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What Medical Residents Earn: The 2015 Salary Report

resident-salaryWith the cost of medical school continuing to rise, it’s no surprise that more graduates are leaving the classroom with a hefty sum to pay back. In 2014, the majority of medical residents graduated with at least $100,000 in medical school debt and earned a yearly salary of just $55,000. Learn more about residents’ earnings and satisfaction in Medscape’s Residents Salary & Debt Report 2015.

Medical School Debt Throughout Residency

Thirty-seven percent of residents graduated with more than $200,000 in debt, while 22 percent had $100,000 – $200,000 and 19 percent had less than $100,000. Additionally, 22 percent graduated with no school debt. The report found that the amount of debt owed does not change significantly over the course of residency; 40 percent of residents owed $200,000 in medical school debt in their first year, and 35 percent owed the same amount in their seventh or eighth year.

School debt varies only slightly by gender. Thirty-nine percent of male residents had more than $200,000 in debt, compared to 34 percent of female residents, while 21 percent of male residents and 25 percent of female residents owed $100,000 – $200,000 in debt.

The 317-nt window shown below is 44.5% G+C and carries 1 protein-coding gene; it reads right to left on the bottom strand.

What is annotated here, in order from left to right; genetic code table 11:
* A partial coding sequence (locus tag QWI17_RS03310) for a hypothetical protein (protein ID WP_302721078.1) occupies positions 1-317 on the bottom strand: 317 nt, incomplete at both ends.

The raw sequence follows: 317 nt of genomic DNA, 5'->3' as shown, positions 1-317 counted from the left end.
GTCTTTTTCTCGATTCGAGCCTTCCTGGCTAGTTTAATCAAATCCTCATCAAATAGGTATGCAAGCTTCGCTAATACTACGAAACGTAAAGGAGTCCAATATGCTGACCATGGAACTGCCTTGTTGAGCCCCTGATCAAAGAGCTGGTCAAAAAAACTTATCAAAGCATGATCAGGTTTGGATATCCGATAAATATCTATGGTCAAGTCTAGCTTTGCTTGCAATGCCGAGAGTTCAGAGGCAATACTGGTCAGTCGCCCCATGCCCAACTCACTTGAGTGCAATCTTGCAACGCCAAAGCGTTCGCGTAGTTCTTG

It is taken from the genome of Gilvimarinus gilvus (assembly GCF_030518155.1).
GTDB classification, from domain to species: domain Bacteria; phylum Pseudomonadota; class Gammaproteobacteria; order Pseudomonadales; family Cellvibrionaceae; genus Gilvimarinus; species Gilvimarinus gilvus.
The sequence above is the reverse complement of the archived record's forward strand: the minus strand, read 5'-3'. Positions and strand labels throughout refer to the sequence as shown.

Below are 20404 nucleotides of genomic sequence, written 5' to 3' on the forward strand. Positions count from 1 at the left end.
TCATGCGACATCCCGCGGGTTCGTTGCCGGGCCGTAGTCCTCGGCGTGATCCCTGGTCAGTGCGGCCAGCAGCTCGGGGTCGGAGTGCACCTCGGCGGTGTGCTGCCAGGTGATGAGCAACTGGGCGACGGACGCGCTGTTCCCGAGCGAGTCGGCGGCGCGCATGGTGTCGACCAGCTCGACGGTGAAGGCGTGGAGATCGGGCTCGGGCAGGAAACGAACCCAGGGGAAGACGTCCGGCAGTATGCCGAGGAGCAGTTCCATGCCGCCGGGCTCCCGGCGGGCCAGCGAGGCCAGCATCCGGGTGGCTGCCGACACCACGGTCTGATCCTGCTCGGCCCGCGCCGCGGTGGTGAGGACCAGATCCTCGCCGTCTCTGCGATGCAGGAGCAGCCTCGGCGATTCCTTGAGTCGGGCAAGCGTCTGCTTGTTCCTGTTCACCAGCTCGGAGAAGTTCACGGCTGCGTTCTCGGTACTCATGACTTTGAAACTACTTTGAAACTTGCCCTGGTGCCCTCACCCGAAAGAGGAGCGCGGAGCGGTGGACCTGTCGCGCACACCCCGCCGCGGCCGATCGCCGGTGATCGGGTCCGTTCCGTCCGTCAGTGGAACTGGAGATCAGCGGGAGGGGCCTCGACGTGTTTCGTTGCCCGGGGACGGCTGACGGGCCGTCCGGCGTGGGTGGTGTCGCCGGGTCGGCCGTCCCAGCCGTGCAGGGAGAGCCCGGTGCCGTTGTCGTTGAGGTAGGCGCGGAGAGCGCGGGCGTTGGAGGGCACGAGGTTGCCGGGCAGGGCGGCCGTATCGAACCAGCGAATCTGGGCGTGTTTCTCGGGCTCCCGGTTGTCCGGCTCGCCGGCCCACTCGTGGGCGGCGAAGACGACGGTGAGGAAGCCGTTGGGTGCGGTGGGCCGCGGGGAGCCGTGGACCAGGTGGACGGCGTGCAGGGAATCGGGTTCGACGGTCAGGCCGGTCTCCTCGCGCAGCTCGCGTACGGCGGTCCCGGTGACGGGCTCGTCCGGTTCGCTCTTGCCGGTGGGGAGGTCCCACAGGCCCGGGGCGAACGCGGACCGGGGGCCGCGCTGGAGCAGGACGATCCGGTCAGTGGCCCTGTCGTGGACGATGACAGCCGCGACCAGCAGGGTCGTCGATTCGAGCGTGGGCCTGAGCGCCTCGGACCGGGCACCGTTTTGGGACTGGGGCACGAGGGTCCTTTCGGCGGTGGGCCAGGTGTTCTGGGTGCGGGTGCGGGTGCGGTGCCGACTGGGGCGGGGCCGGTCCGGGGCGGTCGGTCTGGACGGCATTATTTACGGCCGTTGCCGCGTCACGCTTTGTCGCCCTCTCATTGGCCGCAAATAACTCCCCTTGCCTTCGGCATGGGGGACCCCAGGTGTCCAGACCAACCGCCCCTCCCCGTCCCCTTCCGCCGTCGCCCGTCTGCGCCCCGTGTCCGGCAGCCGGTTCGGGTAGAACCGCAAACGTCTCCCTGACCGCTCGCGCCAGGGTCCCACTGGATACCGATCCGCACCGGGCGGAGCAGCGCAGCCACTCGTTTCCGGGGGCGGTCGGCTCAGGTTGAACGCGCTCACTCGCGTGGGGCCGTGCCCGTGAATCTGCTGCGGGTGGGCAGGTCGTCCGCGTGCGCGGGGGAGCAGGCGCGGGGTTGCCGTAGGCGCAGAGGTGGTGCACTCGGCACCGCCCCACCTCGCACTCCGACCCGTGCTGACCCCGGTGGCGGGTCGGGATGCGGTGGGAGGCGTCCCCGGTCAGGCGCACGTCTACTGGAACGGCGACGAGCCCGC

Residency Salary by Region and Specialty

Residents in the Northeast earned the most in 2014 (an average of $62,000), followed by those in the Northwest ($57,000) and the West ($56,000). Residents in the Southeast earned the least with an annual salary of $51,000. When comparing salaries by specialty, critical care residents earned the highest salaries ($62,000), followed by oncologists and pulmonologists ($61,000). Internal medicine and family medicine residents earned $53,000 annually, the lowest salaries in the report.

Male and female residents earned nearly the same salaries, with an average of $56,000 for men and $55,000 for women. The majority of residents (62 percent) feel they are fairly compensated, with 60 percent of male and 65 percent of female residents reporting satisfaction with their salaries. These numbers seem to be rising; in 2013, 48 percent of male residents and 57 percent of female residents felt they were fairly compensated.

Satisfaction with Residency Overall

Seventy-five percent of residents said the most rewarding part of their jobs was gaining clinical knowledge and experience — and they seem satisfied overall with their programs. Seventy-nine percent feel the hours they spend at work are sufficient for training, and 87 percent felt the amount of attending physician supervision was appropriate.

Most residents rated their relationships with attending physicians excellent or very good, and 44 percent said they had very good relationships with nurses and PAs. Despite the rigors of residency and mounting medical school debt, 87 percent of residents said they were still looking forward to being a doctor.

Curious about how residents’ salaries have changed in the past year? Check out “What Medical Residents Earn: The 2014 Salary Report.”

About the author

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Lindsay Wilcox

Lindsay Wilcox is a healthcare writer and editor with more than 10 years of professional writing experience. When she's not circling typos, she's enjoying fish tacos and hanging out with her family.

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